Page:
Thailand outclassed by South Africa, left to ponder what went wrong in Canberra

T20 World Cup – 5th Match, Group B: South Africa 195/3 (Lee 101, Luus 61*; Padunglerd 1/19) defeated Thailand 82 off 19.1 overs (Kamchomphu 26; Ismail 3/8, Luus 3/15) by 113 runs in Canberra.

It was a case of deja vu for Thailand as they struck early then failed to contain a top-order batter for the second time in a row in Canberra, succumbing to a powerful South Africa side by 113 runs.

Following England Captain Heather Knight’s 108 not out earlier in the week, South African opener Lizelle Lee struck 101 off a mere 60 balls to leave the T20 World Cup’s only Associate representatives reeling.

With the bat, the Thais struggled to deal with the searing pace of Shabnim Ismail, and despite batting 19 overs, ended on a sub-par score of 82 all out on a true Manuka Oval wicket.

Just like their match against England, Thailand started with an early wicket. Star opener Dane van Niekerk was through her shot too quickly against Ratanaporn Padunglerd, scooping a simple catch to Natthakan Chantham at short mid-on for a spark of hope.

Thailand celebrate a South Africa wicket
Ratanaporn Padunglerd gets Dane Van Niekerk early (Photo: ICC via Getty Images)

The spark was quickly snuffed out, however, as Lizelle Lee ended a run of nine innings without a fifty in emphatic style, while Sune Luus provided steady support at the other end.

Thailand were efficient through the first ten overs, containing the South Africans to 65 runs. From that point on, Lee and Luus took the Thai attack to task, scoring 136 runs in the last ten overs. Lee, a powerful striker of the ball, scored 82 of her 101 runs in boundaries, peppering the midwicket and extra cover regions despite the best efforts of the Thai fielders.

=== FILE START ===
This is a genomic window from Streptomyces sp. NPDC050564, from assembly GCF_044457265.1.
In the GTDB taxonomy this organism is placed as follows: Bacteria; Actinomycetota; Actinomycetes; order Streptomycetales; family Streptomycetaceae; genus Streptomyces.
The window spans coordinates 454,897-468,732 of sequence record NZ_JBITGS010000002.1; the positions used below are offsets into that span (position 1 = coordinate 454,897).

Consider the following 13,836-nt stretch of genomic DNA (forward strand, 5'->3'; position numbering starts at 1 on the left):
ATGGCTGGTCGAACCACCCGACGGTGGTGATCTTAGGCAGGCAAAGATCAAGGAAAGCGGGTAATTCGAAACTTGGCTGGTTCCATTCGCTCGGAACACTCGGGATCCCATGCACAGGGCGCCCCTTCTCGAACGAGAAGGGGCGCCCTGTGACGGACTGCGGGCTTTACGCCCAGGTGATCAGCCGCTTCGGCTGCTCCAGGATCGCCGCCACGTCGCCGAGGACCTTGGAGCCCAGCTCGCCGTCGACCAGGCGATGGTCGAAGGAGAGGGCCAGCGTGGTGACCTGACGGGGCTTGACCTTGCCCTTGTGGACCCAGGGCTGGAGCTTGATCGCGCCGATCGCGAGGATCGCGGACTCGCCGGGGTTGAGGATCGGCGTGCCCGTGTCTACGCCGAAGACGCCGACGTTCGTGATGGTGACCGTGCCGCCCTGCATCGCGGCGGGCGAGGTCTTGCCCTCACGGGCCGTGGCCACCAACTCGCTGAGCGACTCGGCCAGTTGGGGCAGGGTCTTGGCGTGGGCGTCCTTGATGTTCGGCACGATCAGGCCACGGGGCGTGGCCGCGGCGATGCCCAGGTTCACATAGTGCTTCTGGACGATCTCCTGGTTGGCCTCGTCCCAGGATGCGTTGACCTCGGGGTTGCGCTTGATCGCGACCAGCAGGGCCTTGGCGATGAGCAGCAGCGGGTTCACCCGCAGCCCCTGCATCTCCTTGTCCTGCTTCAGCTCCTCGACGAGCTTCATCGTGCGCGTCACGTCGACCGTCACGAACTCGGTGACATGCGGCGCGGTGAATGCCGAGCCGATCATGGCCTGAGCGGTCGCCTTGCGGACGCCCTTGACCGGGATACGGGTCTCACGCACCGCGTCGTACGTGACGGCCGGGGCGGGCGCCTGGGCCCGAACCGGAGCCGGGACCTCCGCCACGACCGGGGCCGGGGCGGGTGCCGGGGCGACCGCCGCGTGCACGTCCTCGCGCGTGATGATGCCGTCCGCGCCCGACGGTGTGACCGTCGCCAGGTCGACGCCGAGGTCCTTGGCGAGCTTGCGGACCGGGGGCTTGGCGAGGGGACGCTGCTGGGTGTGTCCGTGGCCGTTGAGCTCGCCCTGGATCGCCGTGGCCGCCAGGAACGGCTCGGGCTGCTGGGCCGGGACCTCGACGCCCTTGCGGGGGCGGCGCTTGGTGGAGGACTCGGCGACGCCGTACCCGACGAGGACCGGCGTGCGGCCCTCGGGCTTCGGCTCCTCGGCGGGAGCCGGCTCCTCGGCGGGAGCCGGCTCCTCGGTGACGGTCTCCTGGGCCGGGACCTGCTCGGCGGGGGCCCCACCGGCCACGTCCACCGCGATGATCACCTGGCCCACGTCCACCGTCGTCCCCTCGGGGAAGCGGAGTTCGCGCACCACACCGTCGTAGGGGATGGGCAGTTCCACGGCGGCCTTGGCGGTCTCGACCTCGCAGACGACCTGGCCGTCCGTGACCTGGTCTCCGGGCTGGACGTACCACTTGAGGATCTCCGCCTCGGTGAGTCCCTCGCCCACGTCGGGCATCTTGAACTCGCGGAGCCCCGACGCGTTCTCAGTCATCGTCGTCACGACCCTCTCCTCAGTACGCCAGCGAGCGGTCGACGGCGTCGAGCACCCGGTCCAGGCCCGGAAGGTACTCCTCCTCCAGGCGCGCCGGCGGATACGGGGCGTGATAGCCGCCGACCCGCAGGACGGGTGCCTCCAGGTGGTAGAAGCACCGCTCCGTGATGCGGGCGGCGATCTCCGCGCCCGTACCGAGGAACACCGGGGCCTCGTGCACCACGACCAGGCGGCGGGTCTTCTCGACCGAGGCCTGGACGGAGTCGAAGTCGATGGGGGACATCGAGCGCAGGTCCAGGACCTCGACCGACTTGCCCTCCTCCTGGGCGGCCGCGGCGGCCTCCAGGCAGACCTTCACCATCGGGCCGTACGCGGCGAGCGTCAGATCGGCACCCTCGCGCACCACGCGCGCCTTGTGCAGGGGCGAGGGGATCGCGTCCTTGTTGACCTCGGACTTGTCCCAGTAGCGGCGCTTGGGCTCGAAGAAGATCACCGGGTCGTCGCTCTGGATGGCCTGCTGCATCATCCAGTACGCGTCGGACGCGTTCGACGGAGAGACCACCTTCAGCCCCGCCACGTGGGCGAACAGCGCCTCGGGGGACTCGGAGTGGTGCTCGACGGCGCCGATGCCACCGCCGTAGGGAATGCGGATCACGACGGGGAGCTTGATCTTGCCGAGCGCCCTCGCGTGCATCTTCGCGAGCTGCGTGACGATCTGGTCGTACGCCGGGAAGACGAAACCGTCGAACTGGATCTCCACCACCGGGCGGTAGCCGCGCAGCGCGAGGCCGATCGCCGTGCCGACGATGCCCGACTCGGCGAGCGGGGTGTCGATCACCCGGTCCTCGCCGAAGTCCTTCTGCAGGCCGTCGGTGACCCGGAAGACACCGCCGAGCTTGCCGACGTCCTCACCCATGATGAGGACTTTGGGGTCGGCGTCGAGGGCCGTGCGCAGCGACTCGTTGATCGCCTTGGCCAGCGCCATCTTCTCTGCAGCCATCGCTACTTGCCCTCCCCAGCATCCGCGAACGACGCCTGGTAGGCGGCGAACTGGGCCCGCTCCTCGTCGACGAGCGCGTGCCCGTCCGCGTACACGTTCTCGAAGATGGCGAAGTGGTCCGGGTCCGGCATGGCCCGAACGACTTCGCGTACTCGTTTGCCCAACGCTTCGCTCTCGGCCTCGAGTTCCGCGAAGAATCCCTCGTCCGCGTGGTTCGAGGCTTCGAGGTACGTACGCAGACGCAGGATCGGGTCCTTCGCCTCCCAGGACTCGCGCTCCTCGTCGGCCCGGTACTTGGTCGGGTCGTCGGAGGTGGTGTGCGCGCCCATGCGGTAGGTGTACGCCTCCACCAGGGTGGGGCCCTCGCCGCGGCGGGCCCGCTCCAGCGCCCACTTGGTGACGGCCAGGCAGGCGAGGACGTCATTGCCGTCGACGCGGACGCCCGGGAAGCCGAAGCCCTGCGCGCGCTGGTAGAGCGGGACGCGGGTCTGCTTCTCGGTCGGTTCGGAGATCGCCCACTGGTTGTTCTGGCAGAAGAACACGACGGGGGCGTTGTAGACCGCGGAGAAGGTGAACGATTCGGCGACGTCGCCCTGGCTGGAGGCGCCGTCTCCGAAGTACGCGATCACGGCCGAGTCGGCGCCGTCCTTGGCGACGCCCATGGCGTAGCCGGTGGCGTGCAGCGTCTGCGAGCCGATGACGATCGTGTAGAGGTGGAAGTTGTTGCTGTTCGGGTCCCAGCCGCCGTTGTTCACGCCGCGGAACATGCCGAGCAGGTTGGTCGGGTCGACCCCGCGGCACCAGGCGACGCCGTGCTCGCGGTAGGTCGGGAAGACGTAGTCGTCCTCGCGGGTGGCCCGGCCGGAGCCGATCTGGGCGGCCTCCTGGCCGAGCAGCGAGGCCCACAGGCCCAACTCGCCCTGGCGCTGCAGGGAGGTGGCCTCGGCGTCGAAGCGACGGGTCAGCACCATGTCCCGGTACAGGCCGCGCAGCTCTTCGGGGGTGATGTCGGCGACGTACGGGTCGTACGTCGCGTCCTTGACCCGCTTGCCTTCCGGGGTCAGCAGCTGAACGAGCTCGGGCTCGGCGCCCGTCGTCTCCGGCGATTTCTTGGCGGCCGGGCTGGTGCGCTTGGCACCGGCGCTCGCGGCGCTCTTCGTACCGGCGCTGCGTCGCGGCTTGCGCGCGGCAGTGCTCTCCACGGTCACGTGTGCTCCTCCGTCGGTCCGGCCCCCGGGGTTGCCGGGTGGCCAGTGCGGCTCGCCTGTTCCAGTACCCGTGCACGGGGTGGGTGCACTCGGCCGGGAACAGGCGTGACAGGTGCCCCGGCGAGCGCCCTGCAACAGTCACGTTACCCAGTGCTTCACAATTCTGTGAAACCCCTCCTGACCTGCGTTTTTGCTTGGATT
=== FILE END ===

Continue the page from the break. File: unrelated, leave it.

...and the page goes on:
Skipper Sornnarin Tippoch, usually so proactive in adjusting her field looked shell shocked at the onslaught, as the bowlers repeatedly allowed Lee and Luus to cash in on loose deliveries.

There were flashes of brilliance from Thailand. Suleeporn Laomi was again always in the game with her leg-spin and accounted for Lee caught-and-bowled with a clever change of pace.

Thailand celebrate a South Africa wicket after Suleeporn Laomi completes a caught and bowled
Laomi celebrates after getting Lee out caught and bowled with a clever change of page (Photo: ICC via Getty Images)

With the bat, Onnicha Kamchomphu hit a nonchalant 26 in the middle order at a strike rate of 123.80. She also hit Thailand’s first six of the tournament with a huge slog sweep over midwicket off Dane van Niekerk. During her stay at the crease, Thailand scored thirty runs in less than five overs for the loss of no wicket.

But the damage was already done, with Shabnim Ismail on the cusp of a hattrick in the 4th over as she reduced the Thais to 3-15. Tippoch blocked out the hattrick ball, but by the end of the power play, Thailand slipped further to 4-15 and the chase was all but over.

The Thais will at least be encouraged by the fact they recovered well to post their highest total of the tournament. They know they can improve from here.